Buy Again Alley, Bundle to move
MIDDLEBURY — Main Street Middlebury will welcome a new enterprise later this month when the Buy Again Alley store moves from Frog Hollow into the 60 Main St. storefront recently vacated by Bundle, a pop-up events center launched this past April.
Meanwhile, Bundle will continue its sporadic workshops, classes and product showcases in a new, nearby venue: 51 Main St., which most recently hosted The Rough Cut Restaurant. Middlebury College holds the lease on the 51 Main St. space and has agreed to host Bundle for the same rent the venture paid at its former location, according to Better Middlebury Partnership Executive Director Karen Duguay.
Matthew Curran, the college’s director of business services, outlined the deal.
“We’re happy to welcome Bundle to 51 Main and have agreed on a lease through the end of June, 2020,” he said through an email. “Bundle is doing some great things in our community and we hope they will continue to attract our students to the downtown area. We are still looking for a permanent tenant for 51 Main, and we hope that by having Bundle in that space, more prospective tenants in the community will see the potential for locating a business there.”
Duguay stressed Bundle management is completely on board with the move, which ironically fits the pop-up center’s mission — to encourage downtown foot traffic during construction disruption caused by replacement of the Main Street and Merchants Row rail bridges. Work is currently centered in the Triangle park area, but it will intensify next summer when Main Street and Merchants Row will be closed for 10 weeks during installation of a large concrete train tunnel.
Duguay said filling 60 Main St. with a more permanent venture (Buy Again Alley) is a big win for the downtown.
“Part of our agreement when Bundle went into (60 Main St.) was that if there was ever a tenant that was interested in being full-time and permanent, we would vacate with basically no notice,” Duguay said. “We want these downtown vacancies filled. We don’t want to take up a space that somebody else wants to be in on a full-time basis. We feel downtown is best when it’s filled with full-time tenants.”
Bundle was scheduled to debut at 51 Main St. this past Friday, Sept. 6, with a swing dance class. Bundle has hosted many events since last spring. It is being subsidized through part of a state grant Middlebury won to market the downtown during the rail bridges project.
Workers spent last week sprucing up the 60 Main St. location for Buy Again Alley to occupy as soon as Sept. 16. Jutta Miska, owner of Buy Again Alley, is thrilled to secure a coveted Main Street locale. She said her landlord has agreed to let her have the space at a reduced rent for the next 14 months, when downtown construction is expected to be most disruptive. Her rent will then increase for the balance of her three-year lease.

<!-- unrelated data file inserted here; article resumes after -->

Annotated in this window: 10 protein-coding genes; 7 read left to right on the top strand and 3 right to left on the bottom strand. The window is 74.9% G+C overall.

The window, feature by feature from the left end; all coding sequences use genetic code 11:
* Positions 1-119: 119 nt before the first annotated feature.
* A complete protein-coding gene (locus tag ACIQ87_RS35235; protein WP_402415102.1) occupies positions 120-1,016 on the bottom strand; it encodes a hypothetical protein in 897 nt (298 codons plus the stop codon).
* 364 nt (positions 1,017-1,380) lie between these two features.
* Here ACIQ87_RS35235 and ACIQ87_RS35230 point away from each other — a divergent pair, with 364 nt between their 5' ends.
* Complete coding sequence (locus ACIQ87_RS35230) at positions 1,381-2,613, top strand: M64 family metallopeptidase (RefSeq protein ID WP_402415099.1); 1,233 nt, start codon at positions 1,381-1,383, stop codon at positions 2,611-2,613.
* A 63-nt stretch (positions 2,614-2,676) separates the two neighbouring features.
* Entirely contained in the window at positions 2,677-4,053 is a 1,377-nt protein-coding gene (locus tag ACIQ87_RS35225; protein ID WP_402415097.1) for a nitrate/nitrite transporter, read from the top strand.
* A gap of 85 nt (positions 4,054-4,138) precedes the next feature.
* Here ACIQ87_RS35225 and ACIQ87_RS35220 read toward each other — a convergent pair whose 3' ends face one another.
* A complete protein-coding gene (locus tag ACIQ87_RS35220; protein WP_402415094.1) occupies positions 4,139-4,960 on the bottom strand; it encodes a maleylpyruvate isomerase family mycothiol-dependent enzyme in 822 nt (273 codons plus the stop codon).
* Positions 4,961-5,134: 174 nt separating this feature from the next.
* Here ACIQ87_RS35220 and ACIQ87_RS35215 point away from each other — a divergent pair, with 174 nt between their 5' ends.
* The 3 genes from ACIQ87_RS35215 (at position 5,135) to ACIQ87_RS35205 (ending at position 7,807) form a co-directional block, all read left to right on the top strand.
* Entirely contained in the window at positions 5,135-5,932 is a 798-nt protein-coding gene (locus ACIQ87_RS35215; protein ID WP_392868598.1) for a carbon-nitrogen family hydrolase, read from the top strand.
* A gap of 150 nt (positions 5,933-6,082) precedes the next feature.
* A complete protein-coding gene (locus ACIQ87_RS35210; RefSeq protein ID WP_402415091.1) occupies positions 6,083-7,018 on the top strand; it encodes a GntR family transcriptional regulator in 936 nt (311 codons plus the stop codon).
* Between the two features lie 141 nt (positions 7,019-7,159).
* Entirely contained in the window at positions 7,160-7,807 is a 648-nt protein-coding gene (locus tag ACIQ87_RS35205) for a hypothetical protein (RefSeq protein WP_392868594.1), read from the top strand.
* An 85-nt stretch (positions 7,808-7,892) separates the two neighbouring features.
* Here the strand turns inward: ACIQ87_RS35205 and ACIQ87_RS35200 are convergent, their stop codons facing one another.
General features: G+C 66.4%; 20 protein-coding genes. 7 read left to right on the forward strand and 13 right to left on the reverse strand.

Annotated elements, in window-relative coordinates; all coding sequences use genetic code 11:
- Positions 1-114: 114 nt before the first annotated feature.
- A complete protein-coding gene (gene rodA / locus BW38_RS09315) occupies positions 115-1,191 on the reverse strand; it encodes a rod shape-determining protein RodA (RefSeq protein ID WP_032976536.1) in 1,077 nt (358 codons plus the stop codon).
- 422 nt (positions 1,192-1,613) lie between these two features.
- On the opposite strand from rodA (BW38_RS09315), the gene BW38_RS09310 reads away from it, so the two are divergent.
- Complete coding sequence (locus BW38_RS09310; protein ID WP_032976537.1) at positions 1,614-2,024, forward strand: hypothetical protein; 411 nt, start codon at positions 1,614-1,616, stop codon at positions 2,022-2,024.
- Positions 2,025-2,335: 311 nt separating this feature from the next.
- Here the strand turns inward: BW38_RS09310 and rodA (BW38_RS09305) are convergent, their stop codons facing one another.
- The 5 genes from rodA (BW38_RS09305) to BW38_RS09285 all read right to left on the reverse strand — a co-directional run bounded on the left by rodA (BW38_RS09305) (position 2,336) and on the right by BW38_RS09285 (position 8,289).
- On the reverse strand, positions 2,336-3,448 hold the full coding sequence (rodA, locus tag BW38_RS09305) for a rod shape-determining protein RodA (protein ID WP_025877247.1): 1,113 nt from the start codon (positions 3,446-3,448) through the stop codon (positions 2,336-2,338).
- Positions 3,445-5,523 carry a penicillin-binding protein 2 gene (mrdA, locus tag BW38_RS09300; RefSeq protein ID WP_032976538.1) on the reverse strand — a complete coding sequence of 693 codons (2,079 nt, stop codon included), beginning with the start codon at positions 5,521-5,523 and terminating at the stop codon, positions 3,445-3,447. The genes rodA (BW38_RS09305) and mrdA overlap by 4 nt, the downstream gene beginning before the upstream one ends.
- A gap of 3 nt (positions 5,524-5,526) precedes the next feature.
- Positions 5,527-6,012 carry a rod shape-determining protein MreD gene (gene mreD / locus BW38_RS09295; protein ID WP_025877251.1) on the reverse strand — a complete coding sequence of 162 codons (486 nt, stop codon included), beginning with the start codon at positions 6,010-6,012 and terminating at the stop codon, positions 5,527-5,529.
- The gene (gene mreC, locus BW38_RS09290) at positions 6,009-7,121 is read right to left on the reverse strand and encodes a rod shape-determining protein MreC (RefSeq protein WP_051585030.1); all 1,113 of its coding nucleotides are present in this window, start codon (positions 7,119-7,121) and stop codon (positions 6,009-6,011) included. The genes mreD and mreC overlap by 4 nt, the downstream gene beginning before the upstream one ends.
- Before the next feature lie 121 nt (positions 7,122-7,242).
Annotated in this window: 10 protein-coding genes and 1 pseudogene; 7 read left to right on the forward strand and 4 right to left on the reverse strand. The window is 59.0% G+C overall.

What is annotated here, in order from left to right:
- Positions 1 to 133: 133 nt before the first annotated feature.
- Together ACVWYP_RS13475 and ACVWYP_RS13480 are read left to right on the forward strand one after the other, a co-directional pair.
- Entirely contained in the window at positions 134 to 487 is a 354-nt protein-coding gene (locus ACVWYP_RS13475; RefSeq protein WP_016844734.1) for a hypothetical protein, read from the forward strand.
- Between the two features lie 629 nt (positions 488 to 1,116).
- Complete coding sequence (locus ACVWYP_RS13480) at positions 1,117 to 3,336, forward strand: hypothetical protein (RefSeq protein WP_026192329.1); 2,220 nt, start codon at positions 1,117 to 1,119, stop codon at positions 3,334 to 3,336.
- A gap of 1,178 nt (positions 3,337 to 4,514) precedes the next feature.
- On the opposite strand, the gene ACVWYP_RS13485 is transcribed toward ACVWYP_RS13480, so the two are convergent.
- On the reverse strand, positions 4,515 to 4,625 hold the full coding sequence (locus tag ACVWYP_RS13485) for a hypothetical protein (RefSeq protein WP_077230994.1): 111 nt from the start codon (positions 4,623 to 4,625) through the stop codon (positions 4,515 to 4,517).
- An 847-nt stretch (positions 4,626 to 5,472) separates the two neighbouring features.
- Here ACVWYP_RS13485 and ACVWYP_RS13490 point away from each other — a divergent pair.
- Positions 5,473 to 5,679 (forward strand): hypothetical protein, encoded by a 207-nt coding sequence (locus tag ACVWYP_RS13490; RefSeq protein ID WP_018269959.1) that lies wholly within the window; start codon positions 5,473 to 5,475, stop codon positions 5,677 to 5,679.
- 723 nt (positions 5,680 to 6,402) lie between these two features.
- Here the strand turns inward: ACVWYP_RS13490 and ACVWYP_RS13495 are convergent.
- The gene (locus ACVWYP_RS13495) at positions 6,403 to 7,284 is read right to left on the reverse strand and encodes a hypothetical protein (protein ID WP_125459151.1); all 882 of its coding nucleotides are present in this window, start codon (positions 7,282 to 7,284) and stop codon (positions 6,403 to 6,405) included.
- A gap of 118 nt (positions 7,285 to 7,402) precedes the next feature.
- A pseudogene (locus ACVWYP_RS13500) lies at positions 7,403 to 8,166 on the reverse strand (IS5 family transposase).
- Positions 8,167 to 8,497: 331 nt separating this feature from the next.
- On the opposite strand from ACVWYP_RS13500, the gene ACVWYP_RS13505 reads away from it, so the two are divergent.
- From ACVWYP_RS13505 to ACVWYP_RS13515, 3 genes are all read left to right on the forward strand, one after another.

Miska will now have 1,600 square feet of store in which to operate, as well as a basement in which to store overflow merchandise.
“I have been slowly but surely outgrowing my space (in Frog Hollow),” said Miska, who has had to stow her inventory in her home basement and garage.
Established in 2016 in 1 Frog Hollow Alley, Buy Again Alley sells gently used clothing and accessories, including belts, ties, hats, shoes, purses, bags, scarves, knickknacks, glasses and plates, picture frames, towels, sheets and jewelry. Her customers include college and high school students, tourists and area adults all the way up to seniors. Miska says she tries to make it a great place to pick up nice things at a bargain.
“Business has been going really well this year,” said Miska, who acknowledged the retail industry can be a rollercoaster ride.
She’s looking forward to displaying her wares in the gloriously large window fronting the main drag of Addison County’s shire town. And merchants in today’s retail atmosphere need to look for every advantage.
“Each day is different form the next,” she said with her trademark melodious German accent. “You can think you’re going to have a good day, and you get a bad day; you think it’ll be a bad day, and you have a good day. I have not figured out how this happens, to be honest.”
Having an extra 600 square feet of space at 60 Main St. will allow Miska to put out more inventory. She has no plans at this point to branch out into new products.
In addition to the increased foot traffic, Miska said the new location will be easier to access for customers. She noted the walk down Mill Street to Frog Hollow Alley is steep and can be slippery during the winter.
That said, Miska has nothing but good things to say about her previous spot in Frog Hollow.
“I was really happy in my space; it served me well,” she said. “The landlord was great. But I just outgrew it.”
Reporter John Flowers is at email@example.com.